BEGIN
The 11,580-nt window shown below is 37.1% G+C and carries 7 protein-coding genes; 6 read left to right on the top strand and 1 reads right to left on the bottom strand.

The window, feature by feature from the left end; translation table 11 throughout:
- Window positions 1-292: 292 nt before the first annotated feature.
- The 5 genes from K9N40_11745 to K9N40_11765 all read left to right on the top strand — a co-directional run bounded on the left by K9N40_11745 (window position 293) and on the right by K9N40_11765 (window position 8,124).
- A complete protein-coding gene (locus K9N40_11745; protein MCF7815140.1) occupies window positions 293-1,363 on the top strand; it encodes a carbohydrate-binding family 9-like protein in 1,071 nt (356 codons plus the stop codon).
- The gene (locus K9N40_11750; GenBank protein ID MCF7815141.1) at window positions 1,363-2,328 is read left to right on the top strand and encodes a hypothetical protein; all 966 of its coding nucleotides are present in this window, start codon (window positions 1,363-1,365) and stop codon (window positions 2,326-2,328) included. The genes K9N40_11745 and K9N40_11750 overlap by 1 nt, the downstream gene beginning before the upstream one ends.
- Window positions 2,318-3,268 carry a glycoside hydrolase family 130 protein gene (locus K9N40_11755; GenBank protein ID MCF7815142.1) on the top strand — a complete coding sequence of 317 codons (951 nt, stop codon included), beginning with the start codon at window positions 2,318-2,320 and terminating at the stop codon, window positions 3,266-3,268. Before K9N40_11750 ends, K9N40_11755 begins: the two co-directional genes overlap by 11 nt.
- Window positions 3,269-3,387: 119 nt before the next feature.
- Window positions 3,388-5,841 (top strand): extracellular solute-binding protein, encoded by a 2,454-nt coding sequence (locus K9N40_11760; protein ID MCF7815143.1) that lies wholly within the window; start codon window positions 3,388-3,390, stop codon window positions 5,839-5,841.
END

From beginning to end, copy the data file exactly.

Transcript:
The 11,580-nt window shown below is 37.1% G+C and carries 7 protein-coding genes; 6 read left to right on the top strand and 1 reads right to left on the bottom strand.

The window, feature by feature from the left end; translation table 11 throughout:
- Window positions 1-292: 292 nt before the first annotated feature.
- The 5 genes from K9N40_11745 to K9N40_11765 all read left to right on the top strand — a co-directional run bounded on the left by K9N40_11745 (window position 293) and on the right by K9N40_11765 (window position 8,124).
- A complete protein-coding gene (locus K9N40_11745; protein MCF7815140.1) occupies window positions 293-1,363 on the top strand; it encodes a carbohydrate-binding family 9-like protein in 1,071 nt (356 codons plus the stop codon).
- The gene (locus K9N40_11750; GenBank protein ID MCF7815141.1) at window positions 1,363-2,328 is read left to right on the top strand and encodes a hypothetical protein; all 966 of its coding nucleotides are present in this window, start codon (window positions 1,363-1,365) and stop codon (window positions 2,326-2,328) included. The genes K9N40_11745 and K9N40_11750 overlap by 1 nt, the downstream gene beginning before the upstream one ends.
- Window positions 2,318-3,268 carry a glycoside hydrolase family 130 protein gene (locus K9N40_11755; GenBank protein ID MCF7815142.1) on the top strand — a complete coding sequence of 317 codons (951 nt, stop codon included), beginning with the start codon at window positions 2,318-2,320 and terminating at the stop codon, window positions 3,266-3,268. Before K9N40_11750 ends, K9N40_11755 begins: the two co-directional genes overlap by 11 nt.
- Window positions 3,269-3,387: 119 nt before the next feature.
- Window positions 3,388-5,841 (top strand): extracellular solute-binding protein, encoded by a 2,454-nt coding sequence (locus K9N40_11760; protein ID MCF7815143.1) that lies wholly within the window; start codon window positions 3,388-3,390, stop codon window positions 5,839-5,841.